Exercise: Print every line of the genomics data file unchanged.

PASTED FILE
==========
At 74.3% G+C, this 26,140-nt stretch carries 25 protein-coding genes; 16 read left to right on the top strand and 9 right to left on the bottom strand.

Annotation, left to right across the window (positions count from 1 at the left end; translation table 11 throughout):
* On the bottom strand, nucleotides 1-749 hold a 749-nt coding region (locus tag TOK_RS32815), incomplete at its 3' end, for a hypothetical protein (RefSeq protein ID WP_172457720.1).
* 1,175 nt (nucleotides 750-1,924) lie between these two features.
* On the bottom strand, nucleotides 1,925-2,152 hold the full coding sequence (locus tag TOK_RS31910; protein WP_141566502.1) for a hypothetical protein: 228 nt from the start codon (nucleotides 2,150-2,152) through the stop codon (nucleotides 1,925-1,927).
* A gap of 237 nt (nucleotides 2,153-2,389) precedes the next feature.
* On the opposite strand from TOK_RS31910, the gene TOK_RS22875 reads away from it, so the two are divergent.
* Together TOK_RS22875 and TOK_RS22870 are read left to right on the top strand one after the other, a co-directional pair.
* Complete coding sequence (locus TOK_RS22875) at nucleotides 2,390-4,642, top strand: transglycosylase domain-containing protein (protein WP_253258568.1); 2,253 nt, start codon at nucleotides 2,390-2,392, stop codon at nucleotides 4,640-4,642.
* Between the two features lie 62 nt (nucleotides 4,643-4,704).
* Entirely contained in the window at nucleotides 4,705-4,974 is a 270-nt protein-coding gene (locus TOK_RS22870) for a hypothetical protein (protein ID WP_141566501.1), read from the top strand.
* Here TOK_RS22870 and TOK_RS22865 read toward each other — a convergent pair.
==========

At 74.3% G+C, this 26,140-nt stretch carries 25 protein-coding genes; 16 read left to right on the top strand and 9 right to left on the bottom strand.

Annotation, left to right across the window (positions count from 1 at the left end; translation table 11 throughout):
* On the bottom strand, nucleotides 1-749 hold a 749-nt coding region (locus tag TOK_RS32815), incomplete at its 3' end, for a hypothetical protein (RefSeq protein ID WP_172457720.1).
* 1,175 nt (nucleotides 750-1,924) lie between these two features.
* On the bottom strand, nucleotides 1,925-2,152 hold the full coding sequence (locus tag TOK_RS31910; protein WP_141566502.1) for a hypothetical protein: 228 nt from the start codon (nucleotides 2,150-2,152) through the stop codon (nucleotides 1,925-1,927).
* A gap of 237 nt (nucleotides 2,153-2,389) precedes the next feature.
* On the opposite strand from TOK_RS31910, the gene TOK_RS22875 reads away from it, so the two are divergent.
* Together TOK_RS22875 and TOK_RS22870 are read left to right on the top strand one after the other, a co-directional pair.
* Complete coding sequence (locus TOK_RS22875) at nucleotides 2,390-4,642, top strand: transglycosylase domain-containing protein (protein WP_253258568.1); 2,253 nt, start codon at nucleotides 2,390-2,392, stop codon at nucleotides 4,640-4,642.
* Between the two features lie 62 nt (nucleotides 4,643-4,704).
* Entirely contained in the window at nucleotides 4,705-4,974 is a 270-nt protein-coding gene (locus TOK_RS22870) for a hypothetical protein (protein ID WP_141566501.1), read from the top strand.
* Here TOK_RS22870 and TOK_RS22865 read toward each other — a convergent pair.